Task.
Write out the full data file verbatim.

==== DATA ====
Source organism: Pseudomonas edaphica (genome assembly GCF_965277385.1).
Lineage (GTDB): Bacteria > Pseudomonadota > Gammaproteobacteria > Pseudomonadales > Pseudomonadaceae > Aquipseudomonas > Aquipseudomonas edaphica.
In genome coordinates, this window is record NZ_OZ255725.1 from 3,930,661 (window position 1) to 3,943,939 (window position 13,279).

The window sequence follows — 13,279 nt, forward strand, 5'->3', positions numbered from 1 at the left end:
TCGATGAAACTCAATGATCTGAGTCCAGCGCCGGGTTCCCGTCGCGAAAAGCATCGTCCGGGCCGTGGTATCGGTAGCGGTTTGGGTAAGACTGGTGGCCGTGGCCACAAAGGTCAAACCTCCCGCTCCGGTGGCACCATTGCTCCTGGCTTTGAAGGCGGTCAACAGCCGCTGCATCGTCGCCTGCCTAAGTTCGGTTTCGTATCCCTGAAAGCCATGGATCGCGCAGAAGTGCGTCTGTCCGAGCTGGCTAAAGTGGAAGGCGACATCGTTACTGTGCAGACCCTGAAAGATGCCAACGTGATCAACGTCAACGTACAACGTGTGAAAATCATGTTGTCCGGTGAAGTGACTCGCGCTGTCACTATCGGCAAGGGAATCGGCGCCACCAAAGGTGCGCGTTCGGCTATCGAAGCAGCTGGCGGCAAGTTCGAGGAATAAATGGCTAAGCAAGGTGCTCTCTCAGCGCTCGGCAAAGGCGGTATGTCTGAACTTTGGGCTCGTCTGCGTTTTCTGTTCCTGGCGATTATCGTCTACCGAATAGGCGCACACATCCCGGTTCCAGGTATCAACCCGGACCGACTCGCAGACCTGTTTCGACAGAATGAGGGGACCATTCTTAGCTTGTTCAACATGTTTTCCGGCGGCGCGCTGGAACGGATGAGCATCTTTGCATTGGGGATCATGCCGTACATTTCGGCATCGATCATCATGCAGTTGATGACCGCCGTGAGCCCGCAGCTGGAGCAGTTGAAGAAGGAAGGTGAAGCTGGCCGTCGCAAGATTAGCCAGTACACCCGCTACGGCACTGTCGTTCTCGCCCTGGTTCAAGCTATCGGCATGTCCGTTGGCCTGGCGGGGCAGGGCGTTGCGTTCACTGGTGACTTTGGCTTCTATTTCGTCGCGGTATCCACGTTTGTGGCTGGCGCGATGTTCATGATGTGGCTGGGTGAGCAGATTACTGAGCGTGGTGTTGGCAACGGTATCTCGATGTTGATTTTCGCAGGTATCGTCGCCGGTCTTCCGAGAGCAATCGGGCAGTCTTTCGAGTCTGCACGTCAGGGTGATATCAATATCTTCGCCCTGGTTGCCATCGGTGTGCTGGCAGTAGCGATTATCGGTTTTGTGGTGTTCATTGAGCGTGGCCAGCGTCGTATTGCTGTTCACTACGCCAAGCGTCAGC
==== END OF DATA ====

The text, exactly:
Source organism: Pseudomonas edaphica (genome assembly GCF_965277385.1).
Lineage (GTDB): Bacteria > Pseudomonadota > Gammaproteobacteria > Pseudomonadales > Pseudomonadaceae > Aquipseudomonas > Aquipseudomonas edaphica.
In genome coordinates, this window is record NZ_OZ255725.1 from 3,930,661 (window position 1) to 3,943,939 (window position 13,279).

The window sequence follows — 13,279 nt, forward strand, 5'->3', positions numbered from 1 at the left end:
TCGATGAAACTCAATGATCTGAGTCCAGCGCCGGGTTCCCGTCGCGAAAAGCATCGTCCGGGCCGTGGTATCGGTAGCGGTTTGGGTAAGACTGGTGGCCGTGGCCACAAAGGTCAAACCTCCCGCTCCGGTGGCACCATTGCTCCTGGCTTTGAAGGCGGTCAACAGCCGCTGCATCGTCGCCTGCCTAAGTTCGGTTTCGTATCCCTGAAAGCCATGGATCGCGCAGAAGTGCGTCTGTCCGAGCTGGCTAAAGTGGAAGGCGACATCGTTACTGTGCAGACCCTGAAAGATGCCAACGTGATCAACGTCAACGTACAACGTGTGAAAATCATGTTGTCCGGTGAAGTGACTCGCGCTGTCACTATCGGCAAGGGAATCGGCGCCACCAAAGGTGCGCGTTCGGCTATCGAAGCAGCTGGCGGCAAGTTCGAGGAATAAATGGCTAAGCAAGGTGCTCTCTCAGCGCTCGGCAAAGGCGGTATGTCTGAACTTTGGGCTCGTCTGCGTTTTCTGTTCCTGGCGATTATCGTCTACCGAATAGGCGCACACATCCCGGTTCCAGGTATCAACCCGGACCGACTCGCAGACCTGTTTCGACAGAATGAGGGGACCATTCTTAGCTTGTTCAACATGTTTTCCGGCGGCGCGCTGGAACGGATGAGCATCTTTGCATTGGGGATCATGCCGTACATTTCGGCATCGATCATCATGCAGTTGATGACCGCCGTGAGCCCGCAGCTGGAGCAGTTGAAGAAGGAAGGTGAAGCTGGCCGTCGCAAGATTAGCCAGTACACCCGCTACGGCACTGTCGTTCTCGCCCTGGTTCAAGCTATCGGCATGTCCGTTGGCCTGGCGGGGCAGGGCGTTGCGTTCACTGGTGACTTTGGCTTCTATTTCGTCGCGGTATCCACGTTTGTGGCTGGCGCGATGTTCATGATGTGGCTGGGTGAGCAGATTACTGAGCGTGGTGTTGGCAACGGTATCTCGATGTTGATTTTCGCAGGTATCGTCGCCGGTCTTCCGAGAGCAATCGGGCAGTCTTTCGAGTCTGCACGTCAGGGTGATATCAATATCTTCGCCCTGGTTGCCATCGGTGTGCTGGCAGTAGCGATTATCGGTTTTGTGGTGTTCATTGAGCGTGGCCAGCGTCGTATTGCTGTTCACTACGCCAAGCGTCAGC